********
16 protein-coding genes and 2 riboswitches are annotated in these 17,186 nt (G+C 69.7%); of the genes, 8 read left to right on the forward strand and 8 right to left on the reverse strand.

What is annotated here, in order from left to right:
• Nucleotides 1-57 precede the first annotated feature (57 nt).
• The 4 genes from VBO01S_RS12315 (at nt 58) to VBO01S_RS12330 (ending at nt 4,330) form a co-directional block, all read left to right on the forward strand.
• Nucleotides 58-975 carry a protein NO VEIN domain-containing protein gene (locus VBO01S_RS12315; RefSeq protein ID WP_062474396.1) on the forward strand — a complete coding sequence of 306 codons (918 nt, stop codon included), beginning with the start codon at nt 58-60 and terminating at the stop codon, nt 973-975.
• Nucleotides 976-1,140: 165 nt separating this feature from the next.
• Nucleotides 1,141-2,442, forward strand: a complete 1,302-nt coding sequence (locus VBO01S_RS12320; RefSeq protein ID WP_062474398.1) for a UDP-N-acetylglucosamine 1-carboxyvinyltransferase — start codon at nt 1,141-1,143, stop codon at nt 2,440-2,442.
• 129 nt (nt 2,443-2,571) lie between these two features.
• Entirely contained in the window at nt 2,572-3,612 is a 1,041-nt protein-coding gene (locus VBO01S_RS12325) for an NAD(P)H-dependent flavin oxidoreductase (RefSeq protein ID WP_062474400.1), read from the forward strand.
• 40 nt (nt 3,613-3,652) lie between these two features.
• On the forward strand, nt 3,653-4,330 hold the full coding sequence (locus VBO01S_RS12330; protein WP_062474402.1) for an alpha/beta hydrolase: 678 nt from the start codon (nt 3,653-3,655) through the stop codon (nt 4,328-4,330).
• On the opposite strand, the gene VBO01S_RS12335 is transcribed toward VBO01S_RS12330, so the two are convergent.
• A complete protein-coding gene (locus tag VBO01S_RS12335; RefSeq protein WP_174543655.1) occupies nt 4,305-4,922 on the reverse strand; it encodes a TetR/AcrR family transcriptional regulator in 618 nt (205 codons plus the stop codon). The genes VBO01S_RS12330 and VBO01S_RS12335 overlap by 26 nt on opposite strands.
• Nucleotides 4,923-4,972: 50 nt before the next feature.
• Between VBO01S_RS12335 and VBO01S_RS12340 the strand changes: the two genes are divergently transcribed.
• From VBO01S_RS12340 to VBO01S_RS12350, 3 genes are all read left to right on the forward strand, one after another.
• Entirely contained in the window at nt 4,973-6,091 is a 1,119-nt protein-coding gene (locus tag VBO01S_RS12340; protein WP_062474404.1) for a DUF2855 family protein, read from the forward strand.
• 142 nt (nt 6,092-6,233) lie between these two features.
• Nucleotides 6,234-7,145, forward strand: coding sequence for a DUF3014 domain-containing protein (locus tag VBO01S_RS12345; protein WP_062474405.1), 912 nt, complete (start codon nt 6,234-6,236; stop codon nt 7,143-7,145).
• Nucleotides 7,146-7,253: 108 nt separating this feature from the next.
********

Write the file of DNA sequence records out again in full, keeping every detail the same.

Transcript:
16 protein-coding genes and 2 riboswitches are annotated in these 17,186 nt (G+C 69.7%); of the genes, 8 read left to right on the forward strand and 8 right to left on the reverse strand.

What is annotated here, in order from left to right:
• Nucleotides 1-57 precede the first annotated feature (57 nt).
• The 4 genes from VBO01S_RS12315 (at nt 58) to VBO01S_RS12330 (ending at nt 4,330) form a co-directional block, all read left to right on the forward strand.
• Nucleotides 58-975 carry a protein NO VEIN domain-containing protein gene (locus VBO01S_RS12315; RefSeq protein ID WP_062474396.1) on the forward strand — a complete coding sequence of 306 codons (918 nt, stop codon included), beginning with the start codon at nt 58-60 and terminating at the stop codon, nt 973-975.
• Nucleotides 976-1,140: 165 nt separating this feature from the next.
• Nucleotides 1,141-2,442, forward strand: a complete 1,302-nt coding sequence (locus VBO01S_RS12320; RefSeq protein ID WP_062474398.1) for a UDP-N-acetylglucosamine 1-carboxyvinyltransferase — start codon at nt 1,141-1,143, stop codon at nt 2,440-2,442.
• 129 nt (nt 2,443-2,571) lie between these two features.
• Entirely contained in the window at nt 2,572-3,612 is a 1,041-nt protein-coding gene (locus VBO01S_RS12325) for an NAD(P)H-dependent flavin oxidoreductase (RefSeq protein ID WP_062474400.1), read from the forward strand.
• 40 nt (nt 3,613-3,652) lie between these two features.
• On the forward strand, nt 3,653-4,330 hold the full coding sequence (locus VBO01S_RS12330; protein WP_062474402.1) for an alpha/beta hydrolase: 678 nt from the start codon (nt 3,653-3,655) through the stop codon (nt 4,328-4,330).
• On the opposite strand, the gene VBO01S_RS12335 is transcribed toward VBO01S_RS12330, so the two are convergent.
• A complete protein-coding gene (locus tag VBO01S_RS12335; RefSeq protein WP_174543655.1) occupies nt 4,305-4,922 on the reverse strand; it encodes a TetR/AcrR family transcriptional regulator in 618 nt (205 codons plus the stop codon). The genes VBO01S_RS12330 and VBO01S_RS12335 overlap by 26 nt on opposite strands.
• Nucleotides 4,923-4,972: 50 nt before the next feature.
• Between VBO01S_RS12335 and VBO01S_RS12340 the strand changes: the two genes are divergently transcribed.
• From VBO01S_RS12340 to VBO01S_RS12350, 3 genes are all read left to right on the forward strand, one after another.
• Entirely contained in the window at nt 4,973-6,091 is a 1,119-nt protein-coding gene (locus tag VBO01S_RS12340; protein WP_062474404.1) for a DUF2855 family protein, read from the forward strand.
• 142 nt (nt 6,092-6,233) lie between these two features.
• Nucleotides 6,234-7,145, forward strand: coding sequence for a DUF3014 domain-containing protein (locus tag VBO01S_RS12345; protein WP_062474405.1), 912 nt, complete (start codon nt 6,234-6,236; stop codon nt 7,143-7,145).
• Nucleotides 7,146-7,253: 108 nt separating this feature from the next.